Repeated outbreaks due to H3N1 low pathogenicity avian influenza viruses (LPAIV) in Belgium were associated with unusually high mortality in chicken in 2019. Those events caused considerable economic losses and prompted restriction measures normally implemented for eradicating high pathogenicity avian influenza viruses (HPAIV). Initial pathology investigations and infection studies suggested this virus to be able to replicate systemically, being very atypical for H3 LPAIV. Here, we investigate the pathogenesis of this H3N1 virus and propose a mechanism explaining its unusual systemic replication capability. By intravenous and intracerebral inoculation in chicken, we demonstrate systemic spread of this virus, extending to the central nervous system. Endoproteolytic viral hemagglutinin (HA) protein activation by either tissue-restricted serine peptidases or ubiquitous subtilisin-like proteases is the functional hallmark distinguishing (H5 or H7) LPAIV from HPAIV. However, luciferase reporter assays show that HA cleavage in case of the H3N1 strain in contrast to the HPAIV is not processed by intracellular proteases. Yet the H3N1 virus replicates efficiently in cell culture without trypsin, unlike LPAIVs. Moreover, this trypsin-independent virus replication is inhibited by 6-aminohexanoic acid, a plasmin inhibitor. Correspondingly, in silico analysis indicates that plasminogen is recruitable by the viral neuraminidase for proteolytic activation due to the loss of a strongly conserved N-glycosylation site at position 130. This mutation was shown responsible for plasminogen recruitment and neurovirulence of the mouse brain-passaged laboratory strain A/WSN/33 (H1N1). In conclusion, our findings provide good evidence in natural chicken strains for N1 neuraminidase-operated recruitment of plasminogen, enabling systemic replication leading to an unusual high pathogenicity phenotype. Such a gain of function in naturally occurring AIVs representing an established human influenza HA-subtype raises concerns over potential zoonotic threats.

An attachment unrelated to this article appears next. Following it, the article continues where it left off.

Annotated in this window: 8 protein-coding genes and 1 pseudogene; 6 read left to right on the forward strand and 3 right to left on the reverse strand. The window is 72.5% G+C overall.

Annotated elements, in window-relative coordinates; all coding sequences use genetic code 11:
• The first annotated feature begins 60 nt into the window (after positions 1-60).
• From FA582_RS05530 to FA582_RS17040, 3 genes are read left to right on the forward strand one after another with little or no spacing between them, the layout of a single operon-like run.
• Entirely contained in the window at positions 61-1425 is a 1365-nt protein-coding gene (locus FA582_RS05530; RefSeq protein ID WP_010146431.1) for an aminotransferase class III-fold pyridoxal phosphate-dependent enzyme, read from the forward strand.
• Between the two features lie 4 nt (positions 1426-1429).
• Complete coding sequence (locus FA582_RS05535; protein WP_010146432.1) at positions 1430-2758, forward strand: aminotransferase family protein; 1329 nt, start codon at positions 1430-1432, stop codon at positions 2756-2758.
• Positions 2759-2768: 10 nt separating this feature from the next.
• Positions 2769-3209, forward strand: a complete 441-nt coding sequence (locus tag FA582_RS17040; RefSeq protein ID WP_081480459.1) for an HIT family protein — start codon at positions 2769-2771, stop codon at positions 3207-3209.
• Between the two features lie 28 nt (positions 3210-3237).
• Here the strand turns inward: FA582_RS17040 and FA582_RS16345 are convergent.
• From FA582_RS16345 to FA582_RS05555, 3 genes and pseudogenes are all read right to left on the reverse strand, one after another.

Assuntos
Surtos de Doenças/veterinária , Vírus da Influenza A/patogenicidade , Influenza Aviária/virologia , Neuraminidase/metabolismo , Plasminogênio/metabolismo , Doenças das Aves Domésticas/virologia , Animais , Galinhas , Glicosilação , Vírus da Influenza A/enzimologia , Vírus da Influenza A/fisiologia , Neuraminidase/genética , Replicação Viral
18.
Vet Res ; 52(1): 36, 2021 Mar 03.
Artigo em Inglês | MEDLINE | ID: mdl-33658079

RESUMO